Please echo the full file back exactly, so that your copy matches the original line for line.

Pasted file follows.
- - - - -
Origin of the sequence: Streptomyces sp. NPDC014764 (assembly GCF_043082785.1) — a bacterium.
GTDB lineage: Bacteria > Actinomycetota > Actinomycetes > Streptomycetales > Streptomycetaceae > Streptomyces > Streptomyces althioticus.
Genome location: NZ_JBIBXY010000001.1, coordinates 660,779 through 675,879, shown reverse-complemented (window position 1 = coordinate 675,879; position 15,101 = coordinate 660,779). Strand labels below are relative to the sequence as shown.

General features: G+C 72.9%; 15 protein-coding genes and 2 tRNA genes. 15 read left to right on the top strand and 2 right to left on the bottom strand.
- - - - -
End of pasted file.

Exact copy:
Origin of the sequence: Streptomyces sp. NPDC014764 (assembly GCF_043082785.1) — a bacterium.
GTDB lineage: Bacteria > Actinomycetota > Actinomycetes > Streptomycetales > Streptomycetaceae > Streptomyces > Streptomyces althioticus.
Genome location: NZ_JBIBXY010000001.1, coordinates 660,779 through 675,879, shown reverse-complemented (window position 1 = coordinate 675,879; position 15,101 = coordinate 660,779). Strand labels below are relative to the sequence as shown.

General features: G+C 72.9%; 15 protein-coding genes and 2 tRNA genes. 15 read left to right on the top strand and 2 right to left on the bottom strand.